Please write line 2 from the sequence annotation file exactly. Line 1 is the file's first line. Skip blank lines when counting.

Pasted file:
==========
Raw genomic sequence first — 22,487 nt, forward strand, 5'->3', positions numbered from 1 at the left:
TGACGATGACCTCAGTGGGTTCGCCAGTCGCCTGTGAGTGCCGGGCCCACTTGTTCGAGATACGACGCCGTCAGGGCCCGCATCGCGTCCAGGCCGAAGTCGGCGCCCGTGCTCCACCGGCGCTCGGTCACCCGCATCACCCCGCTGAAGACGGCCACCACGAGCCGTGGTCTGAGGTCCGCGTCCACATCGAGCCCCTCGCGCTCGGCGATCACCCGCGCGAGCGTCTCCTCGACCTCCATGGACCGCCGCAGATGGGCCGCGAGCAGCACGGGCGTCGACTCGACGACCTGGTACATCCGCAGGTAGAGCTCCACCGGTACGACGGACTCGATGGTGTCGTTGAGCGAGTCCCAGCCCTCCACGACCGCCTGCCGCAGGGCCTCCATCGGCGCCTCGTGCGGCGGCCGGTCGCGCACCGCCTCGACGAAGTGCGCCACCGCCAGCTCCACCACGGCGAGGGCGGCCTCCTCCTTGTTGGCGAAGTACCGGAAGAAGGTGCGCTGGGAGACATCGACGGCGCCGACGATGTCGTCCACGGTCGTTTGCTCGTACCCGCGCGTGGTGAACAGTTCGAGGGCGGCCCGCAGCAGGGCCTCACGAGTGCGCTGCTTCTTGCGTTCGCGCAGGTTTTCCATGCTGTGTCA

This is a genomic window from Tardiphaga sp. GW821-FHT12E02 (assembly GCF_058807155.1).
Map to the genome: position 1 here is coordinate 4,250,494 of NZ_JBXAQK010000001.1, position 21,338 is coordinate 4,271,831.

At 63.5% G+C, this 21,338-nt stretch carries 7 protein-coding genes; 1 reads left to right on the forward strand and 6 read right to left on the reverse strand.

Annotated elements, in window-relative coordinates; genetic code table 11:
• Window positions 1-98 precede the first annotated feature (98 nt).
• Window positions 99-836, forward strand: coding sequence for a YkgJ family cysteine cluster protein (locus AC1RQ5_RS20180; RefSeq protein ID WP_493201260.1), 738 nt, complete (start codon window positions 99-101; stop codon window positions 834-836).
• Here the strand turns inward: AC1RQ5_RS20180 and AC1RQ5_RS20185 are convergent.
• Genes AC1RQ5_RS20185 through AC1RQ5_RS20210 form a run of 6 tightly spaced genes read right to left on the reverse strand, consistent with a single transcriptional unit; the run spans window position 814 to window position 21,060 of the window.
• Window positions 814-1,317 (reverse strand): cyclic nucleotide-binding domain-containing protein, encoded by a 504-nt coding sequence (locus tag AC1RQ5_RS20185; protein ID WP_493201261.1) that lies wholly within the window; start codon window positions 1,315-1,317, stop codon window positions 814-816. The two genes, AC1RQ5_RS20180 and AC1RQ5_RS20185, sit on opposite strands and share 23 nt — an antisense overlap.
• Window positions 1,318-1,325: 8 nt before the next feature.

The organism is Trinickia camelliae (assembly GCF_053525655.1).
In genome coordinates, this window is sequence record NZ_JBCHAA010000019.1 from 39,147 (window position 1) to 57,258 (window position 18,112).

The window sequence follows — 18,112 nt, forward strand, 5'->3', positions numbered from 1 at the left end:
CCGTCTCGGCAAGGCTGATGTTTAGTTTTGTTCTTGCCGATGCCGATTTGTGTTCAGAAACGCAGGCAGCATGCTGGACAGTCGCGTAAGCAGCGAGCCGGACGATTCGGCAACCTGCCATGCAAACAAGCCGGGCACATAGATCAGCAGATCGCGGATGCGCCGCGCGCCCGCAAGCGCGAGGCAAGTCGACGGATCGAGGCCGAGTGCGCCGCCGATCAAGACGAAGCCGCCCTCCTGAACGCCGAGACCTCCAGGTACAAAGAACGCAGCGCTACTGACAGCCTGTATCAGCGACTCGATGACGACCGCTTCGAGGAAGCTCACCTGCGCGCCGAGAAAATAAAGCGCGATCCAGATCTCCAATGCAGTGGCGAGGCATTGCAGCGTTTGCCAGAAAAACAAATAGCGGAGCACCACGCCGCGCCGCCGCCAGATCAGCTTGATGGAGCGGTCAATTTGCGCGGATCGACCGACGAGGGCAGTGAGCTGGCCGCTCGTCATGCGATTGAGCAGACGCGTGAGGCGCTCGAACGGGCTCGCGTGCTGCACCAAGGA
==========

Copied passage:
TGACGATGACCTCAGTGGGTTCGCCAGTCGCCTGTGAGTGCCGGGCCCACTTGTTCGAGATACGACGCCGTCAGGGCCCGCATCGCGTCCAGGCCGAAGTCGGCGCCCGTGCTCCACCGGCGCTCGGTCACCCGCATCACCCCGCTGAAGACGGCCACCACGAGCCGTGGTCTGAGGTCCGCGTCCACATCGAGCCCCTCGCGCTCGGCGATCACCCGCGCGAGCGTCTCCTCGACCTCCATGGACCGCCGCAGATGGGCCGCGAGCAGCACGGGCGTCGACTCGACGACCTGGTACATCCGCAGGTAGAGCTCCACCGGTACGACGGACTCGATGGTGTCGTTGAGCGAGTCCCAGCCCTCCACGACCGCCTGCCGCAGGGCCTCCATCGGCGCCTCGTGCGGCGGCCGGTCGCGCACCGCCTCGACGAAGTGCGCCACCGCCAGCTCCACCACGGCGAGGGCGGCCTCCTCCTTGTTGGCGAAGTACCGGAAGAAGGTGCGCTGGGAGACATCGACGGCGCCGACGATGTCGTCCACGGTCGTTTGCTCGTACCCGCGCGTGGTGAACAGTTCGAGGGCGGCCCGCAGCAGGGCCTCACGAGTGCGCTGCTTCTTGCGTTCGCGCAGGTTTTCCATGCTGTGTCA